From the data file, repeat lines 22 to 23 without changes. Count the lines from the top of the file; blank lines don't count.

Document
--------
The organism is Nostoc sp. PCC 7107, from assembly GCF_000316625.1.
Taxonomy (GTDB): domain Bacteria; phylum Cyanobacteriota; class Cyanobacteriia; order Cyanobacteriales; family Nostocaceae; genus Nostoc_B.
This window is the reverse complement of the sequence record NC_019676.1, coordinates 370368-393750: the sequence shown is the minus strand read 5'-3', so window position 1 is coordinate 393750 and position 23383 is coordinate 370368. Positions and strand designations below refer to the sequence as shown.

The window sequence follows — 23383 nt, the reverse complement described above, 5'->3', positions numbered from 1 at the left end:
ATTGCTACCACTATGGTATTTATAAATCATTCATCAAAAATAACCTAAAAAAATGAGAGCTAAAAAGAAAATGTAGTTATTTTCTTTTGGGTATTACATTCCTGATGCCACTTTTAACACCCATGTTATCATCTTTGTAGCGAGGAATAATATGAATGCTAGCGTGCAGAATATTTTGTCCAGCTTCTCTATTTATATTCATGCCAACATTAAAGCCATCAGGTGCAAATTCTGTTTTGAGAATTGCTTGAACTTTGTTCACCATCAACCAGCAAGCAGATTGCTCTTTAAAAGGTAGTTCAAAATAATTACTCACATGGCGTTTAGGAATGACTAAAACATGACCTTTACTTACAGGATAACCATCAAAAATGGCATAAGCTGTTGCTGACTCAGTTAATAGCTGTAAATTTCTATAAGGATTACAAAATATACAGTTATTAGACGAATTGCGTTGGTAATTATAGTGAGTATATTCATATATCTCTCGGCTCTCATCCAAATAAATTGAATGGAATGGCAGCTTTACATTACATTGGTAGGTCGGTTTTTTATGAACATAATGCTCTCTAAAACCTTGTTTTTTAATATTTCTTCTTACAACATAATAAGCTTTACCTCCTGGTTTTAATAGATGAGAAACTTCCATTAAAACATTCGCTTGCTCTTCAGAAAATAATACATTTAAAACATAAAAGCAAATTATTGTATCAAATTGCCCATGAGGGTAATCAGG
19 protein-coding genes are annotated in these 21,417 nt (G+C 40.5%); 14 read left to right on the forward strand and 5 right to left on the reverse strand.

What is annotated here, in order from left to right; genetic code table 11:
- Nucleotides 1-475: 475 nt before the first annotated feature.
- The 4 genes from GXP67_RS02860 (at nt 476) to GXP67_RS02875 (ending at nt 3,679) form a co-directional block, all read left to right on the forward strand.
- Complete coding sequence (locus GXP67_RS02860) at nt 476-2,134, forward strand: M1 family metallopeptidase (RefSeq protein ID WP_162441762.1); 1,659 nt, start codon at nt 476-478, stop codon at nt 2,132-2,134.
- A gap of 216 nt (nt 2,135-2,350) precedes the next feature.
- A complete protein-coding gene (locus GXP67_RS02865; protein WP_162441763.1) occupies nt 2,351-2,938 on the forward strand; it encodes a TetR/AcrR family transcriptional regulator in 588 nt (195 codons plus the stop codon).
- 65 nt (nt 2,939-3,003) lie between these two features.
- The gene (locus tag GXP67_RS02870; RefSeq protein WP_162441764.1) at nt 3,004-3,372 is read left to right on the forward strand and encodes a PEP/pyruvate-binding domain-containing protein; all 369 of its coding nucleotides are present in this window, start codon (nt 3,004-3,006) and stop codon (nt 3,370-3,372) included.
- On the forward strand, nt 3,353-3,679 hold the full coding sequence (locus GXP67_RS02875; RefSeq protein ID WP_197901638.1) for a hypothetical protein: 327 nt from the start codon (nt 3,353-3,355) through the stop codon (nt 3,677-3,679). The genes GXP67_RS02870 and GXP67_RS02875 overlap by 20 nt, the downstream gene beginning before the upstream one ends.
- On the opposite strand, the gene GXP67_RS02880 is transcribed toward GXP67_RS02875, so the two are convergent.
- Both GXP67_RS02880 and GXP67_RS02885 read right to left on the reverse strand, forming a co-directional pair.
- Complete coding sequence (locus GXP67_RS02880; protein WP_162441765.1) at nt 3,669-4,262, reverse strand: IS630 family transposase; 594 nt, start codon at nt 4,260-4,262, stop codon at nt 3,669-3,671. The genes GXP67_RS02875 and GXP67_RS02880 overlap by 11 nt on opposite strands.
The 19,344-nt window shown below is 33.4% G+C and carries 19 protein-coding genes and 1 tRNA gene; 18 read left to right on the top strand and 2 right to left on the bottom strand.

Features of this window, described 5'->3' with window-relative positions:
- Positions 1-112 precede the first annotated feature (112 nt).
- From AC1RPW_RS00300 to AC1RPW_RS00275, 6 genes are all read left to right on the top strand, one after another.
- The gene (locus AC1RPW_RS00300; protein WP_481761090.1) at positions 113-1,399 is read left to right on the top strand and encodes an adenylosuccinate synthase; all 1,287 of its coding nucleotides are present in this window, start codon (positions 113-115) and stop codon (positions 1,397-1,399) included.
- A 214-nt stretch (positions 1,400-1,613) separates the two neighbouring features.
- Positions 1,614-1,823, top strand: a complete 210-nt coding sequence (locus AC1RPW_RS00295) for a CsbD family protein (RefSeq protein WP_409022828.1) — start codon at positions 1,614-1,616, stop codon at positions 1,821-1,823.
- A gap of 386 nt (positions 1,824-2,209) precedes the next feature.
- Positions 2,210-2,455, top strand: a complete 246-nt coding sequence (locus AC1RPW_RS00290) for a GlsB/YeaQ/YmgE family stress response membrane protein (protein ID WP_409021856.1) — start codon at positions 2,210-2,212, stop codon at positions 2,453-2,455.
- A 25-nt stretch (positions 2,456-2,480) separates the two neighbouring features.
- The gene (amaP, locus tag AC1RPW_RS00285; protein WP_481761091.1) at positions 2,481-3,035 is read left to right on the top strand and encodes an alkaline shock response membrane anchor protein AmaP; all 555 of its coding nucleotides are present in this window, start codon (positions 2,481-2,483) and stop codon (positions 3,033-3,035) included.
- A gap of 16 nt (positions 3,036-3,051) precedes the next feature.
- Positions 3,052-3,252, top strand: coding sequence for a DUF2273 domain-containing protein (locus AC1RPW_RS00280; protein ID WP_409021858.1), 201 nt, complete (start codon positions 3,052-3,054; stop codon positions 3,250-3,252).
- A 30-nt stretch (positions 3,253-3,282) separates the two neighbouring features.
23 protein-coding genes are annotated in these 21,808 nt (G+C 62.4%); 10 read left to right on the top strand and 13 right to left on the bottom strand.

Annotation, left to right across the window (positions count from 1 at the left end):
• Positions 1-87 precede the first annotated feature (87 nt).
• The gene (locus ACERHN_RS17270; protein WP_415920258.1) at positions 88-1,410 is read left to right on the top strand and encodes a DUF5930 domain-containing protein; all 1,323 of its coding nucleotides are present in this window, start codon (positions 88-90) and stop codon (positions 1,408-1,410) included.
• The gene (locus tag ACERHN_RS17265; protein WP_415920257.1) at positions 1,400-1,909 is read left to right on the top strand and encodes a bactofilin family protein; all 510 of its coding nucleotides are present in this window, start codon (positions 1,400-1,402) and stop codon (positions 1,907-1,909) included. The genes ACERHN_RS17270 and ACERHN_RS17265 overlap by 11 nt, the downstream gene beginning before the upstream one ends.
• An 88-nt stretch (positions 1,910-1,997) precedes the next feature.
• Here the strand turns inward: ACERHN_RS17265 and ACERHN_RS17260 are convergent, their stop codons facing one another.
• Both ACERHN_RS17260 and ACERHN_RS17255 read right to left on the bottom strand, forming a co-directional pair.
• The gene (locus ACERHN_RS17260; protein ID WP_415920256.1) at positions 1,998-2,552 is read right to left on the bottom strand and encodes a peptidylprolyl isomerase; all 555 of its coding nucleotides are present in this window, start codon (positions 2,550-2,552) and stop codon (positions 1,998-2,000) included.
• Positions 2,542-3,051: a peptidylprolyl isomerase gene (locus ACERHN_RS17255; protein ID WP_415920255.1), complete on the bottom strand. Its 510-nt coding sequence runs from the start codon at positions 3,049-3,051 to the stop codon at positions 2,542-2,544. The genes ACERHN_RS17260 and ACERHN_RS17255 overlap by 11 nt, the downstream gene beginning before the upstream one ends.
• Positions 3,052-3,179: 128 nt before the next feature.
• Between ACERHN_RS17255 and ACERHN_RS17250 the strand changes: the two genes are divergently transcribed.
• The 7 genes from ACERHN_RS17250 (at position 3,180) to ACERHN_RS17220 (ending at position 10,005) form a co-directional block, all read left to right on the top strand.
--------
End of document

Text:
- From AC1RPW_RS00300 to AC1RPW_RS00275, 6 genes are all read left to right on the top strand, one after another.
- The gene (locus AC1RPW_RS00300; protein WP_481761090.1) at positions 113-1,399 is read left to right on the top strand and encodes an adenylosuccinate synthase; all 1,287 of its coding nucleotides are present in this window, start codon (positions 113-115) and stop codon (positions 1,397-1,399) included.